Social media has negative effects on teens, children

 

   Social media is a big part of everyone’s life. There are many negative effects that go along with having social media. 

   According to mayoclinic.org, “Social media use can negatively affect teens, distracting them, disrupting their sleep, and exposing them to bullying, rumor spreading, unrealistic views of other people’s lives and peer pressure.”

   In many cases social media has been the main source of drama at school or work places.

    “Most days I wish I didn’t even have a phone or any kind of social media. It can create all sorts of problems and conflicts,” junior Rachel Henderson said.

Kids are being exposed to too much social media at such a young age, and there are things put out on the internet none of them should ever see. ”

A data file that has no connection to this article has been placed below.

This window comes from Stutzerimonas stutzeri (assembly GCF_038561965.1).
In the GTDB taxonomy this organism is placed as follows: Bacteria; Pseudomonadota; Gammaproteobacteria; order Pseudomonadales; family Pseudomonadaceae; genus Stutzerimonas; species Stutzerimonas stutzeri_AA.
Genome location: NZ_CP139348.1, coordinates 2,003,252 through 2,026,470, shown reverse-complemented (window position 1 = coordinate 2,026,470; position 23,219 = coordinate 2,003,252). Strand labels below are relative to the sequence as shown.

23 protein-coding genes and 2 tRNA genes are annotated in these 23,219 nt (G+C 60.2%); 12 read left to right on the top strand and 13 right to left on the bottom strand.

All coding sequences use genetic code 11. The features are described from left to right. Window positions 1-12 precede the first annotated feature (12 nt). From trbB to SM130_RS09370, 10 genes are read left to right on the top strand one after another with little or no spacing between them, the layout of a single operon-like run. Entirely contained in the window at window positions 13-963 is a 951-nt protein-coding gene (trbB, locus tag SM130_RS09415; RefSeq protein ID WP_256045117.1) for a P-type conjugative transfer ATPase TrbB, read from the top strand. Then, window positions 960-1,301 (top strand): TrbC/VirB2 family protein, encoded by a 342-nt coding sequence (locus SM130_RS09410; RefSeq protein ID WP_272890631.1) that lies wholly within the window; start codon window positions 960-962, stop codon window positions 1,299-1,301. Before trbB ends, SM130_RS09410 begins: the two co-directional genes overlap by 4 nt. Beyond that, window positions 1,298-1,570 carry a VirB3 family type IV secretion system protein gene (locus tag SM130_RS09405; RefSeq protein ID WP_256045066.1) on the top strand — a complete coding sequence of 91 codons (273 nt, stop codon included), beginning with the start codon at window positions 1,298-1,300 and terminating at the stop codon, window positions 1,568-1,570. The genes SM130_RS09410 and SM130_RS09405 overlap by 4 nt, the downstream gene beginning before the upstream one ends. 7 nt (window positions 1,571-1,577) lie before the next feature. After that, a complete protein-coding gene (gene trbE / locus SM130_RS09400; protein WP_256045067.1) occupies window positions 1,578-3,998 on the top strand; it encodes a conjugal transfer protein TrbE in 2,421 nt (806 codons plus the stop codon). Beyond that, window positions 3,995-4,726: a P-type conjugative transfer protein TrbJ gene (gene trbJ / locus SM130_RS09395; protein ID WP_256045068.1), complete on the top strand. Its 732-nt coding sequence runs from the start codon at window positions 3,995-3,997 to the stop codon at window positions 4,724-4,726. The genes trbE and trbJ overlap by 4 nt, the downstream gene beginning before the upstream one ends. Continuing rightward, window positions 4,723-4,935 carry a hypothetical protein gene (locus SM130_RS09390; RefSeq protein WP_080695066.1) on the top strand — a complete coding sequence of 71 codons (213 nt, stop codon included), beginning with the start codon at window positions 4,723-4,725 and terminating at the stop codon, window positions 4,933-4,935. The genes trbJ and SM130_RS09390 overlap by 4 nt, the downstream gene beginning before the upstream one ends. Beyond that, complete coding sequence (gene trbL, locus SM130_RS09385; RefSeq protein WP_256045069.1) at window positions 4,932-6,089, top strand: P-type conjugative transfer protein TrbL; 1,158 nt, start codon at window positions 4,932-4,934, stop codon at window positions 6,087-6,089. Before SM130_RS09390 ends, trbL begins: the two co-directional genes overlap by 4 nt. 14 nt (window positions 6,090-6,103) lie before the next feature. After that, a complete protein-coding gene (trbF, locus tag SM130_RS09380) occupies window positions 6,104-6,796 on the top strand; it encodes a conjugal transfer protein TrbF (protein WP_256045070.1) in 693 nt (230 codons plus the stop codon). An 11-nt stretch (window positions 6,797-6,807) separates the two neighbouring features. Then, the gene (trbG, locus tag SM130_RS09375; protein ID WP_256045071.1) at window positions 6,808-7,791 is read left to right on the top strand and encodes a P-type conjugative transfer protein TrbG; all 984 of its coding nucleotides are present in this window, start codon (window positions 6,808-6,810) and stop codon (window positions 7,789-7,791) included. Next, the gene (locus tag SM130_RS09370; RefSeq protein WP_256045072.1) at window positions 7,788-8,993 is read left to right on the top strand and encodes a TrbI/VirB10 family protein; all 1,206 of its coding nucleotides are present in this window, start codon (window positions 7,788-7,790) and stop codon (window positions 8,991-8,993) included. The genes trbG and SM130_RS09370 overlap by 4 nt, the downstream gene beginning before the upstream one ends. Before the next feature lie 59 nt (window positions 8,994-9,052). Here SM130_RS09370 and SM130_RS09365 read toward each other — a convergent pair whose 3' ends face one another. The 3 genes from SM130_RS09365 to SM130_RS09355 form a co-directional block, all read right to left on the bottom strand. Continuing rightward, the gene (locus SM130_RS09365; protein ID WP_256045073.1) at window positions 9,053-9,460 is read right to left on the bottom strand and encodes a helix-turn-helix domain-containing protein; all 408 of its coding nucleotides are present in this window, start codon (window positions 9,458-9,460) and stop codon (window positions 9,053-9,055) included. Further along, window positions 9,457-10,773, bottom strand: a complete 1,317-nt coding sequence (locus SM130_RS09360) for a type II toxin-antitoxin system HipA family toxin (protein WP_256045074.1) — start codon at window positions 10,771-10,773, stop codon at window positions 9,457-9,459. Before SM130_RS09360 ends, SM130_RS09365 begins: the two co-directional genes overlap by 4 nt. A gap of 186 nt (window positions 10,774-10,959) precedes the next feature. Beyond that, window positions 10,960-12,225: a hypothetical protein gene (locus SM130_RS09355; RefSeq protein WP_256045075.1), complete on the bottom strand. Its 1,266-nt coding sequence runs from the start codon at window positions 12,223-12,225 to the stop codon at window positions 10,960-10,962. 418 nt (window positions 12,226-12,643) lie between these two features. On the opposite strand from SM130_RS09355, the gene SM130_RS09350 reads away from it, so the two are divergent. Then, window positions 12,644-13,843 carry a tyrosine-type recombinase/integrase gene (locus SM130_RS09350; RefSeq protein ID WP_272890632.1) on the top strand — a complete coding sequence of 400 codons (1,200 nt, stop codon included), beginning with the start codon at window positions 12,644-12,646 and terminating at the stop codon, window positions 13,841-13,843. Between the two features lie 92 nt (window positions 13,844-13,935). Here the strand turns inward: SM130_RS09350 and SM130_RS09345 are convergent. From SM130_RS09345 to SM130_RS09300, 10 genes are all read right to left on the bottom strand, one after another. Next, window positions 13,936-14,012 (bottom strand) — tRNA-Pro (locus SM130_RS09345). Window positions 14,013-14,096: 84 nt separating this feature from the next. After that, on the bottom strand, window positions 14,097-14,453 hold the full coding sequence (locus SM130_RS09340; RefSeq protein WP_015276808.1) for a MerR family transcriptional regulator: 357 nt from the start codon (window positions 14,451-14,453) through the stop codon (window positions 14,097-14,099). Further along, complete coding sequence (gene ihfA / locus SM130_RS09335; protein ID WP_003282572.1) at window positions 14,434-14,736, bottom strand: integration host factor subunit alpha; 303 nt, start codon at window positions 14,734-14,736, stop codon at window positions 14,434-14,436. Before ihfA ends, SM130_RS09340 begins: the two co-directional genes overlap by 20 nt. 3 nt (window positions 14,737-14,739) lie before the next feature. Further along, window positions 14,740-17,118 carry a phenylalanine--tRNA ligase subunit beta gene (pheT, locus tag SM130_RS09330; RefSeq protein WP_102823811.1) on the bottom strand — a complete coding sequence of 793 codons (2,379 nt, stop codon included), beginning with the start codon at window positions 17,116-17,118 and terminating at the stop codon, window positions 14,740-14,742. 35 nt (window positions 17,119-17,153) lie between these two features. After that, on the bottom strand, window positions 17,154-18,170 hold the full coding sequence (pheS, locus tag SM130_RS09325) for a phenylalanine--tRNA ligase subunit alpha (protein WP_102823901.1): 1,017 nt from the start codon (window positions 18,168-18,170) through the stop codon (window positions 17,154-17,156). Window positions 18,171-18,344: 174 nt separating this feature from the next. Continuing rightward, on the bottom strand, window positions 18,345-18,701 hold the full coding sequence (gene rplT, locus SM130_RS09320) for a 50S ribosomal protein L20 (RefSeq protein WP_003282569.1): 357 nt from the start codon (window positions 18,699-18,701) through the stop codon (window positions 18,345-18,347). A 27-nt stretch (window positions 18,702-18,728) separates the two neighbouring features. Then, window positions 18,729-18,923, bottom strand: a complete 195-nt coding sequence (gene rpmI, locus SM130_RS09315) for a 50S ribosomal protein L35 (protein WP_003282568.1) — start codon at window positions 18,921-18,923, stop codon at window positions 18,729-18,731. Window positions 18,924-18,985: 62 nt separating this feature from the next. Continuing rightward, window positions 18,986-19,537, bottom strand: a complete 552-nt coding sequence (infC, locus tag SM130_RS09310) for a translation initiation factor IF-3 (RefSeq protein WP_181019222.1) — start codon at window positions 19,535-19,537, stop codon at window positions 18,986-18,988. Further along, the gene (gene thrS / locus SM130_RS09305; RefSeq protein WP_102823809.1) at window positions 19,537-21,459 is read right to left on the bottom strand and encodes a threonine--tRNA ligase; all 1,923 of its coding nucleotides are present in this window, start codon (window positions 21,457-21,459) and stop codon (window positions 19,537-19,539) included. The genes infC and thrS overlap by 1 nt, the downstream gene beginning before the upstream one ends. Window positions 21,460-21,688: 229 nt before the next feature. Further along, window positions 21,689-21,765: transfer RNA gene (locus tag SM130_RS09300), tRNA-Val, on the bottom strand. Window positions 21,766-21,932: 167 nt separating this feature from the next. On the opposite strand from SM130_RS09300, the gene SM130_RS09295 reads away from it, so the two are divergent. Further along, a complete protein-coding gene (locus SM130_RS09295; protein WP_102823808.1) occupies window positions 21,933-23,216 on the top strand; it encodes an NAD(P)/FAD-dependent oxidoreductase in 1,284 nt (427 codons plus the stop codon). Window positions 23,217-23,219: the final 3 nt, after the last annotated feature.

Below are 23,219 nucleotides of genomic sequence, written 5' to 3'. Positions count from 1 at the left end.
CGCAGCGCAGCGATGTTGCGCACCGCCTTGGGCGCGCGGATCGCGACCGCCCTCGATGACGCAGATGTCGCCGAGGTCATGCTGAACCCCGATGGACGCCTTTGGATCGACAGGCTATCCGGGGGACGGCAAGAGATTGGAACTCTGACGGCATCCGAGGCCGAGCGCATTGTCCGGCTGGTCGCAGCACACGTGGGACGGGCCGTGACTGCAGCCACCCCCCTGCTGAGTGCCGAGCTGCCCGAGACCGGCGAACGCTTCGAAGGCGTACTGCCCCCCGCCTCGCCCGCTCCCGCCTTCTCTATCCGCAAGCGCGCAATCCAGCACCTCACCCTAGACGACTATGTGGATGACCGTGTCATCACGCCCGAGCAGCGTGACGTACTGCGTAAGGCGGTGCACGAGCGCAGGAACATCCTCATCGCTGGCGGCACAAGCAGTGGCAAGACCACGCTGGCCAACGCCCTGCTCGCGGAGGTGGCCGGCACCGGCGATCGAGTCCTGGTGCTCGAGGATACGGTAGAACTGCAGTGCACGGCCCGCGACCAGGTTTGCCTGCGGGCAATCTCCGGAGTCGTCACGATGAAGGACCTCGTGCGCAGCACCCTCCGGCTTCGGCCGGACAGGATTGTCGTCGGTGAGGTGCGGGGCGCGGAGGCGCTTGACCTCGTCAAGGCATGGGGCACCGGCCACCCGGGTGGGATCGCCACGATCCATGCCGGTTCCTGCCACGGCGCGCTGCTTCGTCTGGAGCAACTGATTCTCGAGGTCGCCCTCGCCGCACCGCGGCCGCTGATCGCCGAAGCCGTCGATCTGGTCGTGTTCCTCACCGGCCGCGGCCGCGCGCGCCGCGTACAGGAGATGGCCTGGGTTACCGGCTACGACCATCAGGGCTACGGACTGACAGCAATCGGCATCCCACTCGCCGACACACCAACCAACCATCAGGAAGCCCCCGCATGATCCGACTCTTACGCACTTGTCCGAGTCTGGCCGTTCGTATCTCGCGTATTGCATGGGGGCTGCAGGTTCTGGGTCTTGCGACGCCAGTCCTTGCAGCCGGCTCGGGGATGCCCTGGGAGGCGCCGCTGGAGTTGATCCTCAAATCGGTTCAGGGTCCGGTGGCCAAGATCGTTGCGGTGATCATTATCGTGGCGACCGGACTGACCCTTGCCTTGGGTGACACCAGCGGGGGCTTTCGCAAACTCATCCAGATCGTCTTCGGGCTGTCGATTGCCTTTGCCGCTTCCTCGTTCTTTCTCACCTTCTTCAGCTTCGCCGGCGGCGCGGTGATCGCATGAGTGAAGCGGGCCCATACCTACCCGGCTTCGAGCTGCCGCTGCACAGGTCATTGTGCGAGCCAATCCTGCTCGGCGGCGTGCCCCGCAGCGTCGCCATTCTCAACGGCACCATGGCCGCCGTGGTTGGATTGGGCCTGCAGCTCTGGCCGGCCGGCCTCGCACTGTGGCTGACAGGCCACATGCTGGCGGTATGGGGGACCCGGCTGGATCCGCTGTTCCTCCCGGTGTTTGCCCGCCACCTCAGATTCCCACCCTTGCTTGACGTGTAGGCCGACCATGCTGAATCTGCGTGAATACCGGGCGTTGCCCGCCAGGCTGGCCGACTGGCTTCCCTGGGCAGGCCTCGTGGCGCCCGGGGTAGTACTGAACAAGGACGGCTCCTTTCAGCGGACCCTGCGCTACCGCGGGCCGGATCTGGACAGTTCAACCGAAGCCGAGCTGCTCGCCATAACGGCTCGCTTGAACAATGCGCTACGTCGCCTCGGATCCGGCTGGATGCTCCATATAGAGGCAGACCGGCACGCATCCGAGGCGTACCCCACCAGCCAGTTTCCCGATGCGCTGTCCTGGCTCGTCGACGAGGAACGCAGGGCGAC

— Rachel Henderson

   I feel that children are exposed to social media at a very young age causing them to see hateful behavior and think it’s acceptable.

    According to clevelandclinic.org, “While experts are just beginning to understand social media’s impact on children, one study shows that children younger than 11 years old who use Instagram and Snapchat are more likely to have problematic digital behaviors.”

  Students believe that the hateful behavior is thought to be normal because they have seen it their whole lives. 

   “People normalize being rude online because it’s easier to say things like that over the phone,” junior Ciara Kleihauer said.

   Social media plays a big role in mental health. It plays an even bigger role on kids’ mental health because they are still developing into who they will be one day. 

   According to childmind.org, “social media use is also linked to an increase in mental health problems, including anxiety, depression and suicidality. Social media’s popularity among adolescents isn’t surprising, since it has been shown to affect the reward centers that are so active in teen brains.”  

   Studies show that taking a break from social media can be very helpful for mental health. According to  phillyvoice.com, “the latest study found a one-week break reduces anxiety and depression while improving overall well-being.”